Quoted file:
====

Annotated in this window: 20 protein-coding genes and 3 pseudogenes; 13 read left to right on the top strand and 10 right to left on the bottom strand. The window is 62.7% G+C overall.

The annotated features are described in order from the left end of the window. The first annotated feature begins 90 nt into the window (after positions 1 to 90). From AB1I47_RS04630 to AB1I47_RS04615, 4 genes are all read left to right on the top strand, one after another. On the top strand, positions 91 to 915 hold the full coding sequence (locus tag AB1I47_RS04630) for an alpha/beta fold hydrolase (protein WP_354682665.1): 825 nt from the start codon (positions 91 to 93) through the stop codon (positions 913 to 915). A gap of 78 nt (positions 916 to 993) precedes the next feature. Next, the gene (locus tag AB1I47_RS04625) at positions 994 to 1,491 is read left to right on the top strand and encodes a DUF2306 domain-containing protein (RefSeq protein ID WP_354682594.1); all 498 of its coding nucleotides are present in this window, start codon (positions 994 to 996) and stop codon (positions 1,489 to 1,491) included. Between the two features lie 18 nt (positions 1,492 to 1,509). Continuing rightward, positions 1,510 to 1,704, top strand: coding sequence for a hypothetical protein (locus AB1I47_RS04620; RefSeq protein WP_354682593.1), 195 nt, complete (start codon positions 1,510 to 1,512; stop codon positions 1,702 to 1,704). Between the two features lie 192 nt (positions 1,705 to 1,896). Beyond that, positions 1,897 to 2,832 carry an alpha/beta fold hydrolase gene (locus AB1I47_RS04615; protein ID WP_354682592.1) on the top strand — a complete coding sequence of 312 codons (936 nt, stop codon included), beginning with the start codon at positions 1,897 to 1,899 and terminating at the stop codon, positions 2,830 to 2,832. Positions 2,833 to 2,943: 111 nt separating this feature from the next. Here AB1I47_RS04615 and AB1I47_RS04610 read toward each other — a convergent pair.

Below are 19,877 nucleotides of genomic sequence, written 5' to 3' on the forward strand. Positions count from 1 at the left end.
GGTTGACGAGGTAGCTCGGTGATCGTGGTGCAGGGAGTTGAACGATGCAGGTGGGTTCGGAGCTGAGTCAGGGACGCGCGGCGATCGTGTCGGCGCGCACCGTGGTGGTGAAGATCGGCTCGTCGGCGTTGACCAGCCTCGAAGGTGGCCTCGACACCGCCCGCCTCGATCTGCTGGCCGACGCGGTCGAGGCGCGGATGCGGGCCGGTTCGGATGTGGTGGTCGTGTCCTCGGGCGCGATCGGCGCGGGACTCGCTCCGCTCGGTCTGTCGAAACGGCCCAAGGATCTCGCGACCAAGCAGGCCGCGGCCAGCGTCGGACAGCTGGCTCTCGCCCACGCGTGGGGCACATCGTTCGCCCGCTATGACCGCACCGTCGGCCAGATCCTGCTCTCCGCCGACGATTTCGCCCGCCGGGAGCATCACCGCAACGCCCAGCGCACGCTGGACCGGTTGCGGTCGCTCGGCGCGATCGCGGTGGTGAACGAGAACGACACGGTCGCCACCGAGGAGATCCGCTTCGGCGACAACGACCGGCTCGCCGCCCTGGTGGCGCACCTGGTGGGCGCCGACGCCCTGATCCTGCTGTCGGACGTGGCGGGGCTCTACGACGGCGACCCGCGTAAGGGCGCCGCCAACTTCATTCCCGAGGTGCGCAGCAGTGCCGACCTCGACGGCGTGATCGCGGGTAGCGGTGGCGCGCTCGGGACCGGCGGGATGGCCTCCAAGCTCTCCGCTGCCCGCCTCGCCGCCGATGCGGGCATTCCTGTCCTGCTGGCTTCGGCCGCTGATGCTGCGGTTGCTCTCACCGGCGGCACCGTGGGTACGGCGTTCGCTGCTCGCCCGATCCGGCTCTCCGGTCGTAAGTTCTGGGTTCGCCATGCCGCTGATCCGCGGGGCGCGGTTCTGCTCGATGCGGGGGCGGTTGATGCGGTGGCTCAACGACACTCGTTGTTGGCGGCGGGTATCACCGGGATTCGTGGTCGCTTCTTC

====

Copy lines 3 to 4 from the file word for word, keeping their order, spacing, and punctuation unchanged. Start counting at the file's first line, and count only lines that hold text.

Below are 19,877 nucleotides of genomic sequence, written 5' to 3' on the forward strand. Positions count from 1 at the left end.
GGTTGACGAGGTAGCTCGGTGATCGTGGTGCAGGGAGTTGAACGATGCAGGTGGGTTCGGAGCTGAGTCAGGGACGCGCGGCGATCGTGTCGGCGCGCACCGTGGTGGTGAAGATCGGCTCGTCGGCGTTGACCAGCCTCGAAGGTGGCCTCGACACCGCCCGCCTCGATCTGCTGGCCGACGCGGTCGAGGCGCGGATGCGGGCCGGTTCGGATGTGGTGGTCGTGTCCTCGGGCGCGATCGGCGCGGGACTCGCTCCGCTCGGTCTGTCGAAACGGCCCAAGGATCTCGCGACCAAGCAGGCCGCGGCCAGCGTCGGACAGCTGGCTCTCGCCCACGCGTGGGGCACATCGTTCGCCCGCTATGACCGCACCGTCGGCCAGATCCTGCTCTCCGCCGACGATTTCGCCCGCCGGGAGCATCACCGCAACGCCCAGCGCACGCTGGACCGGTTGCGGTCGCTCGGCGCGATCGCGGTGGTGAACGAGAACGACACGGTCGCCACCGAGGAGATCCGCTTCGGCGACAACGACCGGCTCGCCGCCCTGGTGGCGCACCTGGTGGGCGCCGACGCCCTGATCCTGCTGTCGGACGTGGCGGGGCTCTACGACGGCGACCCGCGTAAGGGCGCCGCCAACTTCATTCCCGAGGTGCGCAGCAGTGCCGACCTCGACGGCGTGATCGCGGGTAGCGGTGGCGCGCTCGGGACCGGCGGGATGGCCTCCAAGCTCTCCGCTGCCCGCCTCGCCGCCGATGCGGGCATTCCTGTCCTGCTGGCTTCGGCCGCTGATGCTGCGGTTGCTCTCACCGGCGGCACCGTGGGTACGGCGTTCGCTGCTCGCCCGATCCGGCTCTCCGGTCGTAAGTTCTGGGTTCGCCATGCCGCTGATCCGCGGGGCGCGGTTCTGCTCGATGCGGGGGCGGTTGATGCGGTGGCTCAACGACACTCGTTGTTGGCGGCGGGTATCACCGGGATTCGTGGTCGCTTCTTC